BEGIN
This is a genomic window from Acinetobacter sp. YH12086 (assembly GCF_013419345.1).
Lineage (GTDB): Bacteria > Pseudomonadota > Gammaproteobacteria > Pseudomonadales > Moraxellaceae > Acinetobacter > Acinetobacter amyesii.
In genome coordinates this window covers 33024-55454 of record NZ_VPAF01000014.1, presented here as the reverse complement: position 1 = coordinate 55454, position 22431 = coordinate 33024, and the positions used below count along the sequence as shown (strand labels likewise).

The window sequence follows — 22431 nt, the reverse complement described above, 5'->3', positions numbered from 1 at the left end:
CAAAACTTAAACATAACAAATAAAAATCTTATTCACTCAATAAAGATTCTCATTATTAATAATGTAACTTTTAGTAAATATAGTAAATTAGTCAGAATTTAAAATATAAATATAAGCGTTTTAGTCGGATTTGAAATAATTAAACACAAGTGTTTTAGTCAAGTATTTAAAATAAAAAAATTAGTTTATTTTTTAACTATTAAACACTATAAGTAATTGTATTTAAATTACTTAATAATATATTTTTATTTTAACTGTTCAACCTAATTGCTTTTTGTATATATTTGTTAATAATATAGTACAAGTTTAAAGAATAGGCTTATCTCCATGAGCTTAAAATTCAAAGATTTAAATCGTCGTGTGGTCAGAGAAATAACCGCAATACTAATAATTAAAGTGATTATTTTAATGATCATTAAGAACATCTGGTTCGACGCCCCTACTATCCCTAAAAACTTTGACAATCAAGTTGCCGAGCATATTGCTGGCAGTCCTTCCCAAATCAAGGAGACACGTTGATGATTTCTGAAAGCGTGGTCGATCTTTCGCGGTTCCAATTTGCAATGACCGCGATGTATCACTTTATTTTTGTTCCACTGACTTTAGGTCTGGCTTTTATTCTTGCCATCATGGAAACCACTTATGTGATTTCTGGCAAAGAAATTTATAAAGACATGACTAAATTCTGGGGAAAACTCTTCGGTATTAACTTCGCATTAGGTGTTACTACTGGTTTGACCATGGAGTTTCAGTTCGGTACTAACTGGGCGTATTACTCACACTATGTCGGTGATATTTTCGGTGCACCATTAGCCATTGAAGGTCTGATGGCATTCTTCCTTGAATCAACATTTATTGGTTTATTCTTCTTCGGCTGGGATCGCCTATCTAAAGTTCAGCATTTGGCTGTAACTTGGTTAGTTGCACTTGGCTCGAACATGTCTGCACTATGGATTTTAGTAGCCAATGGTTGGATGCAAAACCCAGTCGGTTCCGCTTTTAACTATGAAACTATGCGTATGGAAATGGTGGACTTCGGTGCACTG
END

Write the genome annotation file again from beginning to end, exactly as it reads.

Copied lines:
This is a genomic window from Acinetobacter sp. YH12086 (assembly GCF_013419345.1).
Lineage (GTDB): Bacteria > Pseudomonadota > Gammaproteobacteria > Pseudomonadales > Moraxellaceae > Acinetobacter > Acinetobacter amyesii.
In genome coordinates this window covers 33024-55454 of record NZ_VPAF01000014.1, presented here as the reverse complement: position 1 = coordinate 55454, position 22431 = coordinate 33024, and the positions used below count along the sequence as shown (strand labels likewise).

The window sequence follows — 22431 nt, the reverse complement described above, 5'->3', positions numbered from 1 at the left end:
CAAAACTTAAACATAACAAATAAAAATCTTATTCACTCAATAAAGATTCTCATTATTAATAATGTAACTTTTAGTAAATATAGTAAATTAGTCAGAATTTAAAATATAAATATAAGCGTTTTAGTCGGATTTGAAATAATTAAACACAAGTGTTTTAGTCAAGTATTTAAAATAAAAAAATTAGTTTATTTTTTAACTATTAAACACTATAAGTAATTGTATTTAAATTACTTAATAATATATTTTTATTTTAACTGTTCAACCTAATTGCTTTTTGTATATATTTGTTAATAATATAGTACAAGTTTAAAGAATAGGCTTATCTCCATGAGCTTAAAATTCAAAGATTTAAATCGTCGTGTGGTCAGAGAAATAACCGCAATACTAATAATTAAAGTGATTATTTTAATGATCATTAAGAACATCTGGTTCGACGCCCCTACTATCCCTAAAAACTTTGACAATCAAGTTGCCGAGCATATTGCTGGCAGTCCTTCCCAAATCAAGGAGACACGTTGATGATTTCTGAAAGCGTGGTCGATCTTTCGCGGTTCCAATTTGCAATGACCGCGATGTATCACTTTATTTTTGTTCCACTGACTTTAGGTCTGGCTTTTATTCTTGCCATCATGGAAACCACTTATGTGATTTCTGGCAAAGAAATTTATAAAGACATGACTAAATTCTGGGGAAAACTCTTCGGTATTAACTTCGCATTAGGTGTTACTACTGGTTTGACCATGGAGTTTCAGTTCGGTACTAACTGGGCGTATTACTCACACTATGTCGGTGATATTTTCGGTGCACCATTAGCCATTGAAGGTCTGATGGCATTCTTCCTTGAATCAACATTTATTGGTTTATTCTTCTTCGGCTGGGATCGCCTATCTAAAGTTCAGCATTTGGCTGTAACTTGGTTAGTTGCACTTGGCTCGAACATGTCTGCACTATGGATTTTAGTAGCCAATGGTTGGATGCAAAACCCAGTCGGTTCCGCTTTTAACTATGAAACTATGCGTATGGAAATGGTGGACTTCGGTGCACTG